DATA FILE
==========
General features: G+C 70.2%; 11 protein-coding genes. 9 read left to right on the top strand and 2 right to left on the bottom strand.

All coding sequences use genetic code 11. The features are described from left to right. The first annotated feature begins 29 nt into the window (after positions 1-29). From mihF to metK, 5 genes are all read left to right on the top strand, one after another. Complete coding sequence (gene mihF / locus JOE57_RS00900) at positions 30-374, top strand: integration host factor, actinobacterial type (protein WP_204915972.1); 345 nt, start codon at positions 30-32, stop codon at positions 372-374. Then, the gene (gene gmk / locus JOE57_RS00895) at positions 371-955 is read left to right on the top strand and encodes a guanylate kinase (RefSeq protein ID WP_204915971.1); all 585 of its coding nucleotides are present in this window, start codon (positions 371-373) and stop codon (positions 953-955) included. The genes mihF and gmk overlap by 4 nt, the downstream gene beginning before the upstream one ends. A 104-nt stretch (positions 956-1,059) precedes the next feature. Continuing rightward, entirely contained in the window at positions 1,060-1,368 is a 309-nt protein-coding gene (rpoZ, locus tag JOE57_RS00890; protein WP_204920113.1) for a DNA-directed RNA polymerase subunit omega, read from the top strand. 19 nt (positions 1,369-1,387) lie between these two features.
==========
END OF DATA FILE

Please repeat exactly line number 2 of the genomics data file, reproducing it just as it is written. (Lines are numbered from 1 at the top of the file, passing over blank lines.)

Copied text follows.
All coding sequences use genetic code 11. The features are described from left to right. The first annotated feature begins 29 nt into the window (after positions 1-29). From mihF to metK, 5 genes are all read left to right on the top strand, one after another. Complete coding sequence (gene mihF / locus JOE57_RS00900) at positions 30-374, top strand: integration host factor, actinobacterial type (protein WP_204915972.1); 345 nt, start codon at positions 30-32, stop codon at positions 372-374. Then, the gene (gene gmk / locus JOE57_RS00895) at positions 371-955 is read left to right on the top strand and encodes a guanylate kinase (RefSeq protein ID WP_204915971.1); all 585 of its coding nucleotides are present in this window, start codon (positions 371-373) and stop codon (positions 953-955) included. The genes mihF and gmk overlap by 4 nt, the downstream gene beginning before the upstream one ends. A 104-nt stretch (positions 956-1,059) precedes the next feature. Continuing rightward, entirely contained in the window at positions 1,060-1,368 is a 309-nt protein-coding gene (rpoZ, locus tag JOE57_RS00890; protein WP_204920113.1) for a DNA-directed RNA polymerase subunit omega, read from the top strand. 19 nt (positions 1,369-1,387) lie between these two features.